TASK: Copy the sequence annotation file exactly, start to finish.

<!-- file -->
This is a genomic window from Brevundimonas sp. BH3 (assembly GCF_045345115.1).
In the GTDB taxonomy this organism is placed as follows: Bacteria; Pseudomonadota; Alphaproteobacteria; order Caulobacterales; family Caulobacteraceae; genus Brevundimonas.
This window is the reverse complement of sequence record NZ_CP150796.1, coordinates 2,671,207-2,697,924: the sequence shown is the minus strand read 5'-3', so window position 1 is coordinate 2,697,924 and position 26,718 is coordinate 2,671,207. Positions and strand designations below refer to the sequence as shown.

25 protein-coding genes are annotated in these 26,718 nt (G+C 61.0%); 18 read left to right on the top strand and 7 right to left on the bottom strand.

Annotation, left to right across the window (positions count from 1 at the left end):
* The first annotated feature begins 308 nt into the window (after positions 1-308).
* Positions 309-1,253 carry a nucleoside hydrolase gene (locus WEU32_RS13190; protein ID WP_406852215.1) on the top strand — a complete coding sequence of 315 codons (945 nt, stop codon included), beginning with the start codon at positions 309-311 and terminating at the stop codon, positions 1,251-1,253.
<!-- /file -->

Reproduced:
This is a genomic window from Brevundimonas sp. BH3 (assembly GCF_045345115.1).
In the GTDB taxonomy this organism is placed as follows: Bacteria; Pseudomonadota; Alphaproteobacteria; order Caulobacterales; family Caulobacteraceae; genus Brevundimonas.
This window is the reverse complement of sequence record NZ_CP150796.1, coordinates 2,671,207-2,697,924: the sequence shown is the minus strand read 5'-3', so window position 1 is coordinate 2,697,924 and position 26,718 is coordinate 2,671,207. Positions and strand designations below refer to the sequence as shown.

25 protein-coding genes are annotated in these 26,718 nt (G+C 61.0%); 18 read left to right on the top strand and 7 right to left on the bottom strand.

Annotation, left to right across the window (positions count from 1 at the left end):
* The first annotated feature begins 308 nt into the window (after positions 1-308).
* Positions 309-1,253 carry a nucleoside hydrolase gene (locus WEU32_RS13190; protein ID WP_406852215.1) on the top strand — a complete coding sequence of 315 codons (945 nt, stop codon included), beginning with the start codon at positions 309-311 and terminating at the stop codon, positions 1,251-1,253.